EXPOSITORY (ENGLISH BIBLE)
(20) Shall offer the burnt offering.
—With the offering of the burnt offering, accompanied by the meat offering mentioned in Leviticus 14:10
, concluded the second and last stage of the purification of the leper, which completely restored him to the privileges of the sanctuary.
14:10-32 The cleansed leper was to be presented to the Lord, with his offerings. When God has restored us to enjoy public worship again, after sickness, distance, or otherwise, we should testify our thanksgiving by our diligent use of the liberty. And both we and our offerings must be presented before the Lord, by the Priest that made us clean, even our Lord Jesus. Beside the usual rites of the trespass-offering, some of the blood, and some of the oil, was to be put upon him that was to be cleansed. Wherever the blood of Christ is applied for justification, the oil of the Spirit is applied for sanctification; these two cannot be separated. We have here the gracious provision the law made for poor lepers. The poor are as welcome to God's altar as the rich. But though a meaner sacrifice was accepted from the poor, yet the same ceremony was used for the rich; their souls are as precious, and Christ and his gospel are the same to both. Even for the poor one lamb was necessary. No sinner could be saved, had it not been for the Lamb that was slain, and hath redeemed us to God with his blood.
The cleansed leper was now in a position to avail himself of the accustomed law of sacrifice as one completely restored. The ewe lamb was now offered in his behalf as a sin-offering, one of the young rams as a burnt-offering, and the fine flour mingled with oil as a meat-offering.
10-20. on the eighth day he shall take two he lambs without blemish, and one ewe-lamb of the first year without blemish—The purification of the leper was not completed till at the end of seven days, after the ceremonial of the birds [Le 14:4-7] and during which, though permitted to come into the camp, he had to tarry abroad out of his tent [Le 14:8], from which he came daily to appear at the door of the tabernacle with the offerings required. He was presented before the Lord by the priest that made him clean. And hence it has always been reckoned among pious people the first duty of a patient newly restored from a long and dangerous sickness to repair to the church to offer his thanksgiving, where his body and soul, in order to be an acceptable offering, must be presented by our great Priest, whose blood alone makes any clean. The offering was to consist of two lambs, the one was to be a sin offering, and an ephah of fine flour (two pints equals one-tenth), and one log (half pint) of oil (Le 2:1). One of the lambs was for a trespass offering, which was necessary from the inherent sin of his nature or from his defilement of the camp by his leprosy previous to his expulsion; and it is remarkable that the blood of the trespass offering was applied exactly in the same particular manner to the extremities of the restored leper, as that of the ram in the consecration of the priests [Le 8:23]. The parts sprinkled with this blood were then anointed with oil—a ceremony which is supposed to have borne this spiritual import: that while the blood was a token of forgiveness, the oil was an emblem of healing—as the blood of Christ justifies, the influence of the Spirit sanctifies. Of the other two lambs the one was to be a sin offering and the other a burnt offering, which had also the character of a thank offering for God's mercy in his restoration. And this was considered to make atonement "for him"; that is, it removed that ceremonial pollution which had excluded him from the enjoyment of religious ordinances, just as the atonement of Christ restores all who are cleansed through faith in His sacrifice to the privileges of the children of God.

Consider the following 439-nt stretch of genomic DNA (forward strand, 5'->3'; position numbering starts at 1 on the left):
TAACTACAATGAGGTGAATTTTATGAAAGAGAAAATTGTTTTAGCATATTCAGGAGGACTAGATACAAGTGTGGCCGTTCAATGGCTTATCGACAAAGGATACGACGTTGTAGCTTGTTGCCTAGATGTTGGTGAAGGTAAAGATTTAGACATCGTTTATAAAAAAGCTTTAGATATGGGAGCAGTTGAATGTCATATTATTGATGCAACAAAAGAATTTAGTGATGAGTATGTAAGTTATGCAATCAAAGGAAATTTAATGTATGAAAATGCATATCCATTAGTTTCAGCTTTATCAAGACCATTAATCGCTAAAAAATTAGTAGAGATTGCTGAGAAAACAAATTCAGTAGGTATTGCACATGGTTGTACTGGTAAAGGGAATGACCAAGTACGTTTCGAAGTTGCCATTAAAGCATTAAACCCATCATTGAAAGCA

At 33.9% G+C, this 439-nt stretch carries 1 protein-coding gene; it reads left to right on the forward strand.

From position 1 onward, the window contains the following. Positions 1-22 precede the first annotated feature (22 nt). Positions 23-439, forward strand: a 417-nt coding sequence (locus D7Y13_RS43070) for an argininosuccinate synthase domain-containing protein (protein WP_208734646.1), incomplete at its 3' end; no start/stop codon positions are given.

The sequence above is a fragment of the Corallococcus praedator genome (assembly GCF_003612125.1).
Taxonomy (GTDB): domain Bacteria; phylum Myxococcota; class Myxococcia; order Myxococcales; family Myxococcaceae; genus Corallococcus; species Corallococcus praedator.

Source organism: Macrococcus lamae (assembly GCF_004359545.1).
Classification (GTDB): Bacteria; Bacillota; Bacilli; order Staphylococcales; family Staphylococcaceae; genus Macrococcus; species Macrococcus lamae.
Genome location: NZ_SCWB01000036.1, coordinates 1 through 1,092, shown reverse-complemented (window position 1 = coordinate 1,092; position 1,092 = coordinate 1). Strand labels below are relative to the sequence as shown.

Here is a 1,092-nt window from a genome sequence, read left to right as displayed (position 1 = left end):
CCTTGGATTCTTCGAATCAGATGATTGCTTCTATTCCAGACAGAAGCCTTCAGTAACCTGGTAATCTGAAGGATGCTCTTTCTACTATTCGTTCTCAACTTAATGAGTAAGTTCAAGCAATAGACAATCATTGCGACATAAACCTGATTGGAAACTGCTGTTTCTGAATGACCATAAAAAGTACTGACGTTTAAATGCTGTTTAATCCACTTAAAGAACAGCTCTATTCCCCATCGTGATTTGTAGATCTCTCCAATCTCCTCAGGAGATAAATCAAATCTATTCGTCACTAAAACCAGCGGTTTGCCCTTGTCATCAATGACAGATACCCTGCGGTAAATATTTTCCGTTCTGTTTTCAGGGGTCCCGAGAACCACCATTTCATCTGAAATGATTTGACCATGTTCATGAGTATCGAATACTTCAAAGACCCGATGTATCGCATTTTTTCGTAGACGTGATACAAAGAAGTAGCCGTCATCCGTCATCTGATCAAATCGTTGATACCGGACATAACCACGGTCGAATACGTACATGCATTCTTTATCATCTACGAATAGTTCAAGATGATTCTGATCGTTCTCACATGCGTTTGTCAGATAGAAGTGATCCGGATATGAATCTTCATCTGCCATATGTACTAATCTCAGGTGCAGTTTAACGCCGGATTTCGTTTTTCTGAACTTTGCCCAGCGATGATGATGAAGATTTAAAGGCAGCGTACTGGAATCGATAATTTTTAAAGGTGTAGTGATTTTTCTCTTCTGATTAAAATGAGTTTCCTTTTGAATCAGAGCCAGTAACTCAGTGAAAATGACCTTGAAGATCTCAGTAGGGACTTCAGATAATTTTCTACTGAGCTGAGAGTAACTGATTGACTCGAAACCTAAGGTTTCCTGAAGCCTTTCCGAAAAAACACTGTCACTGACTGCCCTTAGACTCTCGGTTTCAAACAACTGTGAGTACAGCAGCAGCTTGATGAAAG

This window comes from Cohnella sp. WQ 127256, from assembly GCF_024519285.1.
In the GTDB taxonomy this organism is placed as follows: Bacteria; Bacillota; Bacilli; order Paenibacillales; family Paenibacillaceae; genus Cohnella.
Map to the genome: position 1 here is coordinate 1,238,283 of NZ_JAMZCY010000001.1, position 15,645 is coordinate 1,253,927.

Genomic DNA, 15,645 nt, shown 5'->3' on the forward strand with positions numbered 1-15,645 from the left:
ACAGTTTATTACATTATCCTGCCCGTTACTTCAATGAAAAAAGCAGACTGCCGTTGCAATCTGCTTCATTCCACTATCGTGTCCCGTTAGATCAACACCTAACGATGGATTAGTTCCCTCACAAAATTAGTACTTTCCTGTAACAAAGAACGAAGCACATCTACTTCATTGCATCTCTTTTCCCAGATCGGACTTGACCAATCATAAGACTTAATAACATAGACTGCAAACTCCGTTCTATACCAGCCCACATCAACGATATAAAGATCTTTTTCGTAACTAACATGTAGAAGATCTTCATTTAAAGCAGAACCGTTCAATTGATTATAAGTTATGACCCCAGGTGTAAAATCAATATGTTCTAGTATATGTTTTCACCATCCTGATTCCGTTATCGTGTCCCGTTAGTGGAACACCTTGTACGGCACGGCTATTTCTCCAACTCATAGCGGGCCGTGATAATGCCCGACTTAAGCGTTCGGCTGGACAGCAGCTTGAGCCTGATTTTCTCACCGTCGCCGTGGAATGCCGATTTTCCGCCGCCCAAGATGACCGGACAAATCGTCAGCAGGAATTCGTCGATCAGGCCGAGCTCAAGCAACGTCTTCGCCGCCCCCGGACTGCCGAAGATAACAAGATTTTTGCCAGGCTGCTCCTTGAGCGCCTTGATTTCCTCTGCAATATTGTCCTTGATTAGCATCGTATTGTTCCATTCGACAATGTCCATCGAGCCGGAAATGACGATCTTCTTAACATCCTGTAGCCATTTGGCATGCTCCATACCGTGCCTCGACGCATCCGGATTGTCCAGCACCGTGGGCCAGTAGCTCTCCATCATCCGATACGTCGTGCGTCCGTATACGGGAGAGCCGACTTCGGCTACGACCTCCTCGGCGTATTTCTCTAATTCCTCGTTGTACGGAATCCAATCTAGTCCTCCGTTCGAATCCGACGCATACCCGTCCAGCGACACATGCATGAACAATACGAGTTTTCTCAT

No text from Poole on this verse.
And the priest shall offer the burnt offering and the meat offering upon the altar,.... The meat offering which belonged to that, and went along with it, even one tenth deal of fine flour mingled with oil; but no mention being made of any meat offering with the other offerings already offered, the trespass offering and the sin offering; some say, as Aben Ezra observes, that the whole meat offering, consisting of three tenth deals of fine flour, was offered with the burnt offering, which must be a saving to the priest, if he only burnt one handful of it, as in other cases, the rest falling to his part:
and the priest shall make an atonement for him; these offerings still furthering of it, and sending to perfect it, and did complete it:
and he shall be clean; in a typical and ceremonial sense. And the priest shall offer the burnt offering and the meat offering upon the altar: and the priest shall make an atonement for him, and he shall be clean.